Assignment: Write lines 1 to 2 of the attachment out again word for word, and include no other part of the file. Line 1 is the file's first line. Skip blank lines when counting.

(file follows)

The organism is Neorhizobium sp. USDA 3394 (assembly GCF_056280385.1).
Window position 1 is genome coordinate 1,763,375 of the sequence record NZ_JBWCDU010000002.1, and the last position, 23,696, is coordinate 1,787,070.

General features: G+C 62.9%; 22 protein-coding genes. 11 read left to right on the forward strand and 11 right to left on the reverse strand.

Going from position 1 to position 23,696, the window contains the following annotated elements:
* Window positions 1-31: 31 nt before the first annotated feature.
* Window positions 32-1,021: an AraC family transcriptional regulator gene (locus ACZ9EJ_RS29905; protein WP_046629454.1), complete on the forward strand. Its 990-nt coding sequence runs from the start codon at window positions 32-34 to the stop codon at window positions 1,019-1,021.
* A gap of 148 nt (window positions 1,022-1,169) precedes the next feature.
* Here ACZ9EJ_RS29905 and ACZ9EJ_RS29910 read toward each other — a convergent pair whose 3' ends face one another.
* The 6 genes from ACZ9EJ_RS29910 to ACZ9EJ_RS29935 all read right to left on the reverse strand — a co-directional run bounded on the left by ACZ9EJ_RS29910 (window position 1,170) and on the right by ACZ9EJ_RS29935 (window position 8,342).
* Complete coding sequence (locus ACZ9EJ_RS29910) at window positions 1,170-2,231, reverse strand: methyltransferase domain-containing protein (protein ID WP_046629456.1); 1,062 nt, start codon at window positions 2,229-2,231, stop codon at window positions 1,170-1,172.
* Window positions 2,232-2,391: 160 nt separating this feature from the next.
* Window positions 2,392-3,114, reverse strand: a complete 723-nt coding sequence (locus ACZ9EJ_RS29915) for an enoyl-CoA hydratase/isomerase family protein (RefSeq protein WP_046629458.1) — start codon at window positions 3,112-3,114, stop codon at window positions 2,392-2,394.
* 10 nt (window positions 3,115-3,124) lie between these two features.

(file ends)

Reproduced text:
The organism is Neorhizobium sp. USDA 3394 (assembly GCF_056280385.1).
Window position 1 is genome coordinate 1,763,375 of the sequence record NZ_JBWCDU010000002.1, and the last position, 23,696, is coordinate 1,787,070.